Willoughby Electorate History
Ms GLADYS BEREJIKLIAN (Willoughby) [5.27 p.m.]: In less than two weeks this Parliament will celebrate its sesquicentenary, or its 150th anniversary, of responsible government in New South Wales. This unique historical milestone is a good opportunity for me to inform the House of the history of the Willoughby electorate and of the people who have served as members for Willoughby. According to the electoral maps issued in 1893, the electorate of Willoughby stretched from Sydney Harbour to the Hawkesbury. It covered a huge area. The first member for Willoughby was Mr Joseph Francis Cullen. He was born in Mount Johnstone near Jambaroo in New South Wales. He became member for Willoughby in 1894. He was a member of the House prior to that, but assumed the new seat in 1894. He resigned shortly afterwards to become a journalist, becoming the proprietor of the North Sydney newspaper.
He was succeeded by Mr Edward Mann Clark, who was elected in 1894 and who was born in Hobart, Tasmania. He was a former timber merchant, an alderman and mayor of St Leonards and North Sydney, and assisted in establishing Taronga Park Zoo. The next member was Mr George Howarth, who was born in Kent, England. He became the member for Willoughby in 1895. He arrived in Sydney in 1883. He was a former master mariner, surveyor and butcher. He was an alderman in Willoughby from 1892 until 1895, and then periodically until 1901. He was succeeded by Sir Charles Gregory Wade, who was elected member for Willoughby in 1903. Sir Charles was born in Singleton, New South Wales. He was a Kings Counsel. Following his career as member for Willoughby he was appointed a judge of the Supreme Court of New South Wales.
Next was Mr Edward Rennix Larkin, who was elected member for Willoughby in December 1913. I have made mention of Mr Larkin in the Chamber before. He was one of only two members of Parliament who died at Gallipoli. His name is on a plaque behind me in the Chamber. Interestingly, before he served in Gallipoli Mr Larkin was the first full-time rugby league official in New South Wales. He was killed in Gallipoli in May 1915. Mr Larkin was succeeded by Mr John Haynes, who was elected member for Willoughby in 1915. Mr Haynes, who was born in Singleton, seems to have been an interesting character. He was largely instrumental in forcing a royal commission on lands administration. He was then succeeded by Mr Reginald Walter Darcy Weaver, who was elected member for Willoughby in 1917. Mr Weaver, who was born on the Liverpool Plains, was a former stock and real estate agent and was in local government at Condobolin and Narrandera prior to becoming a member of Parliament.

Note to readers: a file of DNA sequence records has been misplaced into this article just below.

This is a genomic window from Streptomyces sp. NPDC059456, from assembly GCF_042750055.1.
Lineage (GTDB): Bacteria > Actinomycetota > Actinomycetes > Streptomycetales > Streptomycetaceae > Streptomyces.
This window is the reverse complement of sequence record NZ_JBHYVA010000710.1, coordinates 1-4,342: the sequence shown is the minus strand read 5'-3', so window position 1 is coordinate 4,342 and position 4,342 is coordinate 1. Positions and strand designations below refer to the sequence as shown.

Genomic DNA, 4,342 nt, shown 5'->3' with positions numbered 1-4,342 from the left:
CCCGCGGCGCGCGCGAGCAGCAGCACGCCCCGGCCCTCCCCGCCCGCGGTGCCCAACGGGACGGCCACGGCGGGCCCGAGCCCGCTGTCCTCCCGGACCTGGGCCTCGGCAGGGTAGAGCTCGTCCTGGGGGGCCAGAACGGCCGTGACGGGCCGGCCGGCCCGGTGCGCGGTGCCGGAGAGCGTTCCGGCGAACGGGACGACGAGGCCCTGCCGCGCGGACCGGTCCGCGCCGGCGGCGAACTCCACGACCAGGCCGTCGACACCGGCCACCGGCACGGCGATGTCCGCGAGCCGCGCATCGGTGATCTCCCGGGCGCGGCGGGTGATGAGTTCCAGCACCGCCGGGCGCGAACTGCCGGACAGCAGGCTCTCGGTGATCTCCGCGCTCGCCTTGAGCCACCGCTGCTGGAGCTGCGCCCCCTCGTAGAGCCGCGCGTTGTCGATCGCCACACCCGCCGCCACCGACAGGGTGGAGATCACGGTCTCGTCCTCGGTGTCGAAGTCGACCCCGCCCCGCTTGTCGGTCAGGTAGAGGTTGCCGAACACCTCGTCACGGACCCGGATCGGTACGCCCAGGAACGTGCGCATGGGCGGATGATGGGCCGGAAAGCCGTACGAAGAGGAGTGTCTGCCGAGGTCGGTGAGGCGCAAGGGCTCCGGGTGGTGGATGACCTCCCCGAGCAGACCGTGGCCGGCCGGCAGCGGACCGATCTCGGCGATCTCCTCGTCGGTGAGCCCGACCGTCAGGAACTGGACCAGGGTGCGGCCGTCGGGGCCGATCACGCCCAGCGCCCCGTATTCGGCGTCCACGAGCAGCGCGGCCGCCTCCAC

Mr Edward Lloyd Sanders was elected member for Willoughby in 1927. He was born in Burwood and prior to entering Parliament was a customs agent and a farmer. He was succeeded by Mr George Brain, who was elected member for Willoughby in 1943 and, to date, remains the longest serving member for Willoughby, having served in the Parliament for 25 years. Mr Brain was born in Picton in New South Wales. He was a councillor on Willoughby council prior to his election and a keen sportsperson. I believe he was president of the parliamentary bowling club for a number of years. I met with Mr Brain's grandson only last year to go through some historical records, which will take pride of place in Willoughby City Library. Mr Brain was succeeded by Mr Laurence McGinty, who was elected member for Willoughby in 1968. Mr McGinty was originally from Orange and was an interesting and colourful character in local politics. He served for 10 years in this House.
Mr Eddie Britt was elected member for Willoughby in 1978 and served for a term. Eddie was a councillor on Willoughby council prior to becoming a local member and following his term, and is still very involved in community activities. My predecessor, Peter Collins, was elected in 1981. He is the second-longest serving member for Willoughby, having served for 22 years with distinction in this place. Peter was born in Lismore. Apart from his local contributions, he was a very distinguished Minister of the Crown and Leader of the Liberal Party. On the occasion of the sesquicentenary of this Parliament, I place on record the historical significance that members of the Willoughby electorate have made to this place and I ask all members of the House to take note of their significant contributions.
Mr PAUL McLEAY (Heathcote—Parliamentary Secretary) [5.32 p.m.]: The honourable member for Willoughby has provided a fascinating dissertation of the history of members who have represented her electorate. It is entirely appropriate on the occasion of the celebration of 150 years of responsible government in New South Wales that members take the opportunity to research and discover the unique history of their electorates and local members. They may face the challenge thrown down by former members, such as Mr Brain who served as a member for Willoughby for 25 years. That is a task for the current member, and I wish her all the best in achieving that goal. I encourage other members to take this opportunity to look at the history of their electorates. As has been famously said, for those who do not study history it is bound to repeat itself.